Weather predictions are difficult to made and mostly they are wrong.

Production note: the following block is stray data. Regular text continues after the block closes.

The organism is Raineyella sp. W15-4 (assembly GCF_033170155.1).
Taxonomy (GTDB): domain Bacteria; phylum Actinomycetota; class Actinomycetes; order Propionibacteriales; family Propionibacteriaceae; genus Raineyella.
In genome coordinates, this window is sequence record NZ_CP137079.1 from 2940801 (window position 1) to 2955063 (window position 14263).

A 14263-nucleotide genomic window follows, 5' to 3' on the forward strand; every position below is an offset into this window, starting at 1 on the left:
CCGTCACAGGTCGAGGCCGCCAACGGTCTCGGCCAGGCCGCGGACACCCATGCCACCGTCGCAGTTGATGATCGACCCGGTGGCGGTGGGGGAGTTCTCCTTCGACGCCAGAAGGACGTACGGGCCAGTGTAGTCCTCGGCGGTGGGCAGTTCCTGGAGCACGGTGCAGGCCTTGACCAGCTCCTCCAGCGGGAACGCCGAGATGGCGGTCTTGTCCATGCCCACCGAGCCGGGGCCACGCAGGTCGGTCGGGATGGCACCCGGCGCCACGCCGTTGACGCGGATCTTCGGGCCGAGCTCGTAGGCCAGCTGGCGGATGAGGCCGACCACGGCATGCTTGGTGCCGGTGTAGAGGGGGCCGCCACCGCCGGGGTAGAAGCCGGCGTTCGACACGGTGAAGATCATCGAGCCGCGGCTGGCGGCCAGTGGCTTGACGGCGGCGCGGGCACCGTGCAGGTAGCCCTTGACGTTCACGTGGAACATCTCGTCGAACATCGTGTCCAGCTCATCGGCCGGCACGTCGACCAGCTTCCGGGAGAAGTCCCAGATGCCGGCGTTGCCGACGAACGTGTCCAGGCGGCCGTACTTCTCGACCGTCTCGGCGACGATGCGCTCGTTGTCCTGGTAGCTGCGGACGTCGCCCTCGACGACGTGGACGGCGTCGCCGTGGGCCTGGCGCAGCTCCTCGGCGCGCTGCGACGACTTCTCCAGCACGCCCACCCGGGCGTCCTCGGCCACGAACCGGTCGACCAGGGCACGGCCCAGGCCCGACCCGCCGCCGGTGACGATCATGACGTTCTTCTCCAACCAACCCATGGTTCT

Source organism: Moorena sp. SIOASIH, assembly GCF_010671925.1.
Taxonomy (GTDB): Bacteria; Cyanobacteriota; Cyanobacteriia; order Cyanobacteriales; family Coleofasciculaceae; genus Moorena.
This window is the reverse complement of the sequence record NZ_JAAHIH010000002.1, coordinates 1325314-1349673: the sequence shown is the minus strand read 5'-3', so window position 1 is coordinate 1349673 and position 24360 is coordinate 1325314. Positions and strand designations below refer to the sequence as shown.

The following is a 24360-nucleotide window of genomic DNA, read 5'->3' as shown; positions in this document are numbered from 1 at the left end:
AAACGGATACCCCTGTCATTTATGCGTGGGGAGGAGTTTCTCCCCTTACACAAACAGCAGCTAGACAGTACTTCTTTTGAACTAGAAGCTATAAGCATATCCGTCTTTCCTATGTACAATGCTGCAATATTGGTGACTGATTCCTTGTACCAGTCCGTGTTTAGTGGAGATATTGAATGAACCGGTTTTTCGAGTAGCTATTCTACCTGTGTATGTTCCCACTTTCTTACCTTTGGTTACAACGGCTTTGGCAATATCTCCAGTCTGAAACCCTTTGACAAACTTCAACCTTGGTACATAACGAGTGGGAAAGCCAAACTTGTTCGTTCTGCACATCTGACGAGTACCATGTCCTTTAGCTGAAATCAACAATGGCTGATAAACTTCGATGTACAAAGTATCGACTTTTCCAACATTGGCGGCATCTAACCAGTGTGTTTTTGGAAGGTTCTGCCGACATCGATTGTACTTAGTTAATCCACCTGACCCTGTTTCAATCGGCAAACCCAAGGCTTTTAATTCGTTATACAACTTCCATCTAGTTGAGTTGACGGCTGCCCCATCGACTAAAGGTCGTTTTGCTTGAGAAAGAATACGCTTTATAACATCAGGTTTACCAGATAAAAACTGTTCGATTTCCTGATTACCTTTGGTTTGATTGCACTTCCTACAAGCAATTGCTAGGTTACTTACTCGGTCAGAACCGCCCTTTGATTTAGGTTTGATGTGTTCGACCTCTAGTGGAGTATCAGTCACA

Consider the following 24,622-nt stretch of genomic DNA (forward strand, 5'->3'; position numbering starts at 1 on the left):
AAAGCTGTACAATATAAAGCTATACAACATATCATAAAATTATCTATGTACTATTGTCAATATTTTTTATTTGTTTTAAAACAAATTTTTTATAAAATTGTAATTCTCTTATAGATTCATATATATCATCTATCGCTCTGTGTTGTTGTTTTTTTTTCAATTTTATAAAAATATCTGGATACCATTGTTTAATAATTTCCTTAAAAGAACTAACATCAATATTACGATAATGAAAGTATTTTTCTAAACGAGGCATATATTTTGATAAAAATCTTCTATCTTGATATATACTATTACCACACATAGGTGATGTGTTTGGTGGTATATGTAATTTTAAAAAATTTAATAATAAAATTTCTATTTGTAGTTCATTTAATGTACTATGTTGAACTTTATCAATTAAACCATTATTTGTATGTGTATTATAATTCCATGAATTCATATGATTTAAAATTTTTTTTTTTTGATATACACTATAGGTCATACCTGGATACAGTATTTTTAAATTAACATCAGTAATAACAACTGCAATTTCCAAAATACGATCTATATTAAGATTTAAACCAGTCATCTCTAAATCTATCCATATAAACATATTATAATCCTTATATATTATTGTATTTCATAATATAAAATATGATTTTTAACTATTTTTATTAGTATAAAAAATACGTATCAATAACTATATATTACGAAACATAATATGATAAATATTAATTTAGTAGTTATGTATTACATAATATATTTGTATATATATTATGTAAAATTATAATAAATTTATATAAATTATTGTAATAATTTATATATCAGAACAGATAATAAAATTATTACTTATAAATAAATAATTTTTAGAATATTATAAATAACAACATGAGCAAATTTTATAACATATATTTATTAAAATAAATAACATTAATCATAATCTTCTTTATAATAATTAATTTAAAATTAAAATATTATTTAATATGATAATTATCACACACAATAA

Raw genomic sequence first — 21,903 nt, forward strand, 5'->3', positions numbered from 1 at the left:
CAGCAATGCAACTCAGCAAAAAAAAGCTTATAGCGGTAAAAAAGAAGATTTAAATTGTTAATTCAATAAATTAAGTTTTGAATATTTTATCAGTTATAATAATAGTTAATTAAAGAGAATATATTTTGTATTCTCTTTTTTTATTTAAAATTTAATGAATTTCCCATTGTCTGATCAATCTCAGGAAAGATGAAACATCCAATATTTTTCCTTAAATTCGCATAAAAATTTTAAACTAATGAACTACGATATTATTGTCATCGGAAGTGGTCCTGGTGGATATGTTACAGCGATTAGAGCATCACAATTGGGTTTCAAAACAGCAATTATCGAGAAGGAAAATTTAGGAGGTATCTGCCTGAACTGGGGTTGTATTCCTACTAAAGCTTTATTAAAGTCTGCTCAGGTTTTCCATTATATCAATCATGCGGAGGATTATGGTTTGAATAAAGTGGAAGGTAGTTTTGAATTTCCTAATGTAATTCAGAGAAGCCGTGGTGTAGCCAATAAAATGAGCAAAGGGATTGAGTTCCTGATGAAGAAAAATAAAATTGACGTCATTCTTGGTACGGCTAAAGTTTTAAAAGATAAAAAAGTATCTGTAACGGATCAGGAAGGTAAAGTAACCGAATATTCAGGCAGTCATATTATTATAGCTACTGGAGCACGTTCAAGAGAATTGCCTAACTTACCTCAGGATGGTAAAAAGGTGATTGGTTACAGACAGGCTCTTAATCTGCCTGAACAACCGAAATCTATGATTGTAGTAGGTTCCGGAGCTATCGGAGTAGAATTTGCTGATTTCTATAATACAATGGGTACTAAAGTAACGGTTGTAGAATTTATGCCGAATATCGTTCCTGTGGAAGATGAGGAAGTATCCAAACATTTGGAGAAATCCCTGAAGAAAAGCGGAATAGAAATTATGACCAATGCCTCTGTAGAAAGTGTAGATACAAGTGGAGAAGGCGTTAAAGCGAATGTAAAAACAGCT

Climate prediction is fundamentally different from weather prediction, just as climate is different from weather. It is often more difficult to make an accurate weather forecast than a climate prediction. The accuracy of weather forecasting is critically dependent upon being able to exactly and comprehensively characterize the present state of the global atmosphere. Climate prediction relies on other, longer ranging factors. For instance, we might not know if it will be below freezing on a specific December day in New England, but we know from our understanding of the region's climate that the temperatures during the month will generally be low. Similarly, climate tells us that Seattle and London tend to be rainy, Florida and southern California are usually warm, and the Southwest is often dry and hot. Today's climate models can now reproduce the observed global average climates over the past century and beyond. Such findings have reinforced scientist's confidence in the capacity of models to produce reliable projections of future climate. Current climate assessments typically consider the results from a range of models and scenarios for future heat-trapping emissions in order to identify the most likely range for future climatic change.